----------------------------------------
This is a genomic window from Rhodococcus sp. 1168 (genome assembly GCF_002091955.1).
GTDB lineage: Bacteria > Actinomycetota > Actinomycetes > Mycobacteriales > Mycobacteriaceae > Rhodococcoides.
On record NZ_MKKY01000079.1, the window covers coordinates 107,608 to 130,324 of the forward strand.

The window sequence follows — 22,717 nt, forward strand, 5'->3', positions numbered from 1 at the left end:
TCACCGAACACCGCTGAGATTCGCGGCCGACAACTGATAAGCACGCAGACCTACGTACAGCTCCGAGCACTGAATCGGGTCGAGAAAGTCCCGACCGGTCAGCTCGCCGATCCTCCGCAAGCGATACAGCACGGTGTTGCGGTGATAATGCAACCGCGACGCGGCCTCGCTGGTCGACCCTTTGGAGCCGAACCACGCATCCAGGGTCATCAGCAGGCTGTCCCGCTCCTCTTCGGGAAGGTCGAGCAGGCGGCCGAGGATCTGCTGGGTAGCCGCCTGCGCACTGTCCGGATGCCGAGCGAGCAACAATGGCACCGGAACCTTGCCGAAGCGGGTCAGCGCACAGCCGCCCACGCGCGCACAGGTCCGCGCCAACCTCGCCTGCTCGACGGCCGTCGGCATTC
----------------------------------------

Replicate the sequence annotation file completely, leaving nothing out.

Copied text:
This is a genomic window from Rhodococcus sp. 1168 (genome assembly GCF_002091955.1).
GTDB lineage: Bacteria > Actinomycetota > Actinomycetes > Mycobacteriales > Mycobacteriaceae > Rhodococcoides.
On record NZ_MKKY01000079.1, the window covers coordinates 107,608 to 130,324 of the forward strand.

The window sequence follows — 22,717 nt, forward strand, 5'->3', positions numbered from 1 at the left end:
TCACCGAACACCGCTGAGATTCGCGGCCGACAACTGATAAGCACGCAGACCTACGTACAGCTCCGAGCACTGAATCGGGTCGAGAAAGTCCCGACCGGTCAGCTCGCCGATCCTCCGCAAGCGATACAGCACGGTGTTGCGGTGATAATGCAACCGCGACGCGGCCTCGCTGGTCGACCCTTTGGAGCCGAACCACGCATCCAGGGTCATCAGCAGGCTGTCCCGCTCCTCTTCGGGAAGGTCGAGCAGGCGGCCGAGGATCTGCTGGGTAGCCGCCTGCGCACTGTCCGGATGCCGAGCGAGCAACAATGGCACCGGAACCTTGCCGAAGCGGGTCAGCGCACAGCCGCCCACGCGCGCACAGGTCCGCGCCAACCTCGCCTGCTCGACGGCCGTCGGCATTC